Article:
I cannot image Jesus ordering innocent people to be beheaded for no good reason. Muhammad may have started out trying to just teach others his "revelations" but by this point seems to have allowed his quest for power and domination to control everything else.

"A complete change now came over Mohammed. The dreamer became a red-handed soldier. "The sword," he cried, "is the key of heaven and hell." And by the sword his religion was forced upon others. Tribe after tribe was subdued. The cruelty of Mohammedan soldiers became a byword. His army gave the captives their choice of either instant death or acceptance of Mohammedanism. Needless to say, almost all of them became his followers" (Metzger 1936, p.325).

Mecca is Conquered

After many smaller battles off and on for several years, Mecca finally was conquered by Muhammad in A.D. 630. He immediately destroyed the idols in the city and gave pardons to the leaders of the Mecca. With Mecca being conquered it did not take long for many of the smaller cities and tribes in the Arabian Peninsula to also give their loyalty to Muhammad.

Muhammad died in June 632 at the age of 63 years of age.

Differences Between Jesus and Muhammad’s Life and Teachings

Muhammad had many differences between himself and Jesus.

  • In the Islamic believe system there is no concept of atonement for sins. Salvation is dependent entirely on doing Allah’s will (… if more good than bad things are done…then a person MIGHT be allowed into heaven).
  • There is also a distinct lack of love displayed towards other. If we were to compare Jesus with Muhammad’s life we would see that both modeled what their followers were to become. Jesus modeled love and forgiveness towards others. Muhammad modeled intolerance and cruelty towards those that disagreed with him. "There is a second and closely related reason for the tendency towards the use of force and violence within Islam: the model of the Prophet. It is difficult to exaggerate the influence of Muhammad’s life on Muslims" (Southern Baptist Journal of Theology, 2004, p. 46).
  • Jesus did not insist on maintaining his power or privilege. Muhammad assassinated and murdered those whom he felt might threaten his powerbase in Medina.
  • Jesus taught us not to steal from others. Muhammad not only condoned but participated in the robbery, and even murder of others for no other reason than to take what belonged to them.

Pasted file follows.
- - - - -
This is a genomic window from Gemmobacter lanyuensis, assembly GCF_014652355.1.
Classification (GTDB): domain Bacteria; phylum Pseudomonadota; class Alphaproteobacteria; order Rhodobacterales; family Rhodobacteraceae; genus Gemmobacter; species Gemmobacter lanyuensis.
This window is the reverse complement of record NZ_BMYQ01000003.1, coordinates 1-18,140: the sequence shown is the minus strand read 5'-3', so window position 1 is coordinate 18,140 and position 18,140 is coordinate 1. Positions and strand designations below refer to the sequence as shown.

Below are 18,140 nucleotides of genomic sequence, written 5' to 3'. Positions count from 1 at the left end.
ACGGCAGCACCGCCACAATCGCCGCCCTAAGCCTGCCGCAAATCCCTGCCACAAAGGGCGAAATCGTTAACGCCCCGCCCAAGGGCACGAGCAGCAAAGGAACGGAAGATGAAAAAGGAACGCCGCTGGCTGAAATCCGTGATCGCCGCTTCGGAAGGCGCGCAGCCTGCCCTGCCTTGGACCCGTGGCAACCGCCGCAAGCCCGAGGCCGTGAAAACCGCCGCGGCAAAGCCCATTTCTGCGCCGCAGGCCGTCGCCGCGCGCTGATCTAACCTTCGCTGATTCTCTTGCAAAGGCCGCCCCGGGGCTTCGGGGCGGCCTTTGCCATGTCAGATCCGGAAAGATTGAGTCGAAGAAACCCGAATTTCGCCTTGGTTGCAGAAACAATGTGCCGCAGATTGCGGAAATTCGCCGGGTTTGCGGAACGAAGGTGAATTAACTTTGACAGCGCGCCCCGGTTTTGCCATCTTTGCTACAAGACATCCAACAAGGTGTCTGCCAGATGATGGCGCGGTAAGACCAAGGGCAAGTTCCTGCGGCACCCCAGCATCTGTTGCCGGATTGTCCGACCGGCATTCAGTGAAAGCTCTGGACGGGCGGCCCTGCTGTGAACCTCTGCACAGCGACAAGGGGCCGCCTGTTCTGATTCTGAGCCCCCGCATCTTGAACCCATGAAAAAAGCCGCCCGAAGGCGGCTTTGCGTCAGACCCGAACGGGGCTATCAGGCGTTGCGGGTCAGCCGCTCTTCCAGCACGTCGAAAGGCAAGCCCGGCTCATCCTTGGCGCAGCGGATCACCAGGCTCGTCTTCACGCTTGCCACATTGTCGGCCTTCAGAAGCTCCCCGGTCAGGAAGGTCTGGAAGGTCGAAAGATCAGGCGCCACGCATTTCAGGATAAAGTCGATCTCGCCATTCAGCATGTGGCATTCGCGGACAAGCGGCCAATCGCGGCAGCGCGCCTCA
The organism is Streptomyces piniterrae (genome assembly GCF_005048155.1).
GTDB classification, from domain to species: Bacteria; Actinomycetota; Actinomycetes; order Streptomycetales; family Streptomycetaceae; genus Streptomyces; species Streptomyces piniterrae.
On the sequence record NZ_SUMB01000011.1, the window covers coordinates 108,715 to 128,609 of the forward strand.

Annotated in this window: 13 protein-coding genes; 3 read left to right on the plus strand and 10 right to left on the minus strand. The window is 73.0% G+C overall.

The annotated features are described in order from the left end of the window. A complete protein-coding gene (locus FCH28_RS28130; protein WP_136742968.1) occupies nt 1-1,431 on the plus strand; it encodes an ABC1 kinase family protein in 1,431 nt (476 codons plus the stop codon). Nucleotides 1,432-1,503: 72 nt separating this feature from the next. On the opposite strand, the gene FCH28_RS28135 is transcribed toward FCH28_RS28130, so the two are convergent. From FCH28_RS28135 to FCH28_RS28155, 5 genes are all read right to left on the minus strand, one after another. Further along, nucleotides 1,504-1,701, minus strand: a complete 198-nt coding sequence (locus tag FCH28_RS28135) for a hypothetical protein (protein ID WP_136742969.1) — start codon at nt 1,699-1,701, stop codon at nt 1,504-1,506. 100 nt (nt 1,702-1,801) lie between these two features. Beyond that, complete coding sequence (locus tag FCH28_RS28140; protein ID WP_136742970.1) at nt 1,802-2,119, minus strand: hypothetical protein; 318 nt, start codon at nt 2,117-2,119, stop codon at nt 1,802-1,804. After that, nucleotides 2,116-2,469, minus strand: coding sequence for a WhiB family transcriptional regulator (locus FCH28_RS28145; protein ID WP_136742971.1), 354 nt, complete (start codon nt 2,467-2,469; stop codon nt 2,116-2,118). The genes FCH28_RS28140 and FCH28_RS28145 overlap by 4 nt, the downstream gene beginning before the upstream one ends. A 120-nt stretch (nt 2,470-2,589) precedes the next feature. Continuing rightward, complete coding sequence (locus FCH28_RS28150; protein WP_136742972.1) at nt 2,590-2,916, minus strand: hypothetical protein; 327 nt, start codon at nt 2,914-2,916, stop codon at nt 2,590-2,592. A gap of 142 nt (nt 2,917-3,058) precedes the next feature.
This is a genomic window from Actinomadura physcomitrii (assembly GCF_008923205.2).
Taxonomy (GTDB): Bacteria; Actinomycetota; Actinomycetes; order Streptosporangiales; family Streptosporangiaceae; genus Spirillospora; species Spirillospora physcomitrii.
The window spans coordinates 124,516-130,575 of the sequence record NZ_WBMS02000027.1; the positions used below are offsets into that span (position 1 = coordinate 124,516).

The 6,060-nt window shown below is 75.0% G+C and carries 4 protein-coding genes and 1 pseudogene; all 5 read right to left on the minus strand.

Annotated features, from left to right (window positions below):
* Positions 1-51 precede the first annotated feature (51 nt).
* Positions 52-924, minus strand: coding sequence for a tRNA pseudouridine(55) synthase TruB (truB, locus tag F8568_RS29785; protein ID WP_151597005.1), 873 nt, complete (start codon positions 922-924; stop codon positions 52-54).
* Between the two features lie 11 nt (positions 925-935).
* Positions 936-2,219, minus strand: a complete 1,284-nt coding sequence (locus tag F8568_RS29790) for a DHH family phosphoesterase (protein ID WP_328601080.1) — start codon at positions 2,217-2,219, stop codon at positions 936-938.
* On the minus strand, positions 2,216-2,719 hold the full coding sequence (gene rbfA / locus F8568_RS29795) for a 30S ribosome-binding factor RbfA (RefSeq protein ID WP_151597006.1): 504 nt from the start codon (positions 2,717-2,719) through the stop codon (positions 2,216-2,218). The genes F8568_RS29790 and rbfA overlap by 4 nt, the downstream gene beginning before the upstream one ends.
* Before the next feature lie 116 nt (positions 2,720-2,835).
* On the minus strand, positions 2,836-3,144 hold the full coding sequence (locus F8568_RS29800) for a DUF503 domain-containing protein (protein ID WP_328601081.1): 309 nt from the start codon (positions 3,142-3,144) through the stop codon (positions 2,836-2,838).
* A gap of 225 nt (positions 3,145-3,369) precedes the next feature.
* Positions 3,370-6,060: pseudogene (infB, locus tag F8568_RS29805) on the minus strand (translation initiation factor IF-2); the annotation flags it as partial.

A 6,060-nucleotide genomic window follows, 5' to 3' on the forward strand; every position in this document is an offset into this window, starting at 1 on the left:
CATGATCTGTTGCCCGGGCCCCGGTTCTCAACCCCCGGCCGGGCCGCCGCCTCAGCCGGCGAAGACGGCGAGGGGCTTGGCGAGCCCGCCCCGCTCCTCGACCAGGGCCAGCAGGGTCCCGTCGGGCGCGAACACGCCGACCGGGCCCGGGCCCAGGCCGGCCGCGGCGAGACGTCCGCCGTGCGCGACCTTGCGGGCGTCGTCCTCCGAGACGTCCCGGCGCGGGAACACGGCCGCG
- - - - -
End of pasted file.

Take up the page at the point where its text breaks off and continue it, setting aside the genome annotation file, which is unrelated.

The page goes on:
• Jesus taught us to value other people, even those who are different. Muhammad taught that non-Muslims were more like cattle than human beings. "In other words, Umayr murdered a woman who dissented. She was murdered in her bed in the middle of the night while nursing an infant. The prophet approved of the murder, suggesting that no one would really care ("no two goats will butt together about her") (Baptist Bible College and Seminary 2002, p. 8).
  • Jesus taught things that often got him into trouble with the local religious leaders. Muhammad early on taught things that appeased other religious leaders, but later taught things opposed to what he formally taught. Muhammad seems to have been rejected by other religious leaders, especially the Jews. Instead of forgiving them, or moving on to evangelize others, he had them killed. Christians evangelize (through the power of the Spirit) through sharing ideas, our hearts, and the Christian message of atonement. Muhammad might do that, but in the end "evangelism" comes at the tip of a sword: become a follower of Allah, or die as an infidel.

"The process of one revelation superseding another is known as abrogation. An abrogated revelation can consist of a single verse, multiple verses, or an entire Sura. Having abrogated

verses adds to the difficulty of interpreting the Qur’an. Also, since the Qur’an is not written in chronological or eve
n logical order from Sura to Sura, or even within a Sura, it takes great skill and knowledge of Shari’ah to properly interpret what the Qur’an is really saying. This is one reason why learned clergy are so powerful in Muslim countries.

The Suras that Muhammad received in Mecca had many verses that were complimentary of and conciliatory towards Christians and Jews. But then as Muhammad realized he was not being accepted by the majority of Christians and Jews, and in some cases he was being mocked, his later Suras became hostile to non-Muslims." (CAJ 2004, p. 108)

After Muhammad

Muhammad unquestionable has had a very significant impact on history and his followers. Muhammad was worshiped and highly revered ever since his death. Muslims do not consider him to be divine, but Allah’s highest prophet. After Muhammad’s death, Muslims would take the beliefs, behaviors, and attitudes that Muhammad modeled for them and attempt to force them upon the surrounding tribes and nations.